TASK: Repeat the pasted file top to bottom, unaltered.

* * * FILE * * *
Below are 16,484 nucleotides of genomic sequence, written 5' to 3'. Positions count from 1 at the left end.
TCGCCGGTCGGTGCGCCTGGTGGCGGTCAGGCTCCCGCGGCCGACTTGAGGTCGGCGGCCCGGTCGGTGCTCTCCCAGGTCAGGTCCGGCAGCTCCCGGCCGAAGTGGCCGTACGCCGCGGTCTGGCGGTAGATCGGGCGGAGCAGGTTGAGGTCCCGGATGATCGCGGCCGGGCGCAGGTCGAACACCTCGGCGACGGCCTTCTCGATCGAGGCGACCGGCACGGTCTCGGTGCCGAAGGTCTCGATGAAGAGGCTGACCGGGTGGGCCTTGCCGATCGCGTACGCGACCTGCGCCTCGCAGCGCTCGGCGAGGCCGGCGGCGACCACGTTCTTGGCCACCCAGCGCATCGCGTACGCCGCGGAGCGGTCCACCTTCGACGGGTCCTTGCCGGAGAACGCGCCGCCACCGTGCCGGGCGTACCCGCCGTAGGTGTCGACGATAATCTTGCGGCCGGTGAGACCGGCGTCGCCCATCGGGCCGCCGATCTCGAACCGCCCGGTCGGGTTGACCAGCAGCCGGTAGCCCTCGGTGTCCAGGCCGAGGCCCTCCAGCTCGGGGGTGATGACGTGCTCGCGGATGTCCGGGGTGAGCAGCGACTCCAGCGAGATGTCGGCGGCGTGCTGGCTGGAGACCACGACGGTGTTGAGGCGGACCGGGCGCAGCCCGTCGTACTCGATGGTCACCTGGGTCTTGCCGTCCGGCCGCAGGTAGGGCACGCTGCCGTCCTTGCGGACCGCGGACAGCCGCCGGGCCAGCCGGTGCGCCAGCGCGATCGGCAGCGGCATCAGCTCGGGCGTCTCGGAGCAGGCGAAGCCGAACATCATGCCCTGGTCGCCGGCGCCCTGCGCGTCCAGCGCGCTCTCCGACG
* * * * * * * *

Below are 16,484 nucleotides of genomic sequence, written 5' to 3'. Positions count from 1 at the left end.
TCGCCGGTCGGTGCGCCTGGTGGCGGTCAGGCTCCCGCGGCCGACTTGAGGTCGGCGGCCCGGTCGGTGCTCTCCCAGGTCAGGTCCGGCAGCTCCCGGCCGAAGTGGCCGTACGCCGCGGTCTGGCGGTAGATCGGGCGGAGCAGGTTGAGGTCCCGGATGATCGCGGCCGGGCGCAGGTCGAACACCTCGGCGACGGCCTTCTCGATCGAGGCGACCGGCACGGTCTCGGTGCCGAAGGTCTCGATGAAGAGGCTGACCGGGTGGGCCTTGCCGATCGCGTACGCGACCTGCGCCTCGCAGCGCTCGGCGAGGCCGGCGGCGACCACGTTCTTGGCCACCCAGCGCATCGCGTACGCCGCGGAGCGGTCCACCTTCGACGGGTCCTTGCCGGAGAACGCGCCGCCACCGTGCCGGGCGTACCCGCCGTAGGTGTCGACGATAATCTTGCGGCCGGTGAGACCGGCGTCGCCCATCGGGCCGCCGATCTCGAACCGCCCGGTCGGGTTGACCAGCAGCCGGTAGCCCTCGGTGTCCAGGCCGAGGCCCTCCAGCTCGGGGGTGATGACGTGCTCGCGGATGTCCGGGGTGAGCAGCGACTCCAGCGAGATGTCGGCGGCGTGCTGGCTGGAGACCACGACGGTGTTGAGGCGGACCGGGCGCAGCCCGTCGTACTCGATGGTCACCTGGGTCTTGCCGTCCGGCCGCAGGTAGGGCACGCTGCCGTCCTTGCGGACCGCGGACAGCCGCCGGGCCAGCCGGTGCGCCAGCGCGATCGGCAGCGGCATCAGCTCGGGCGTCTCGGAGCAGGCGAAGCCGAACATCATGCCCTGGTCGCCGGCGCCCTGCGCGTCCAGCGCGCTCTCCGACG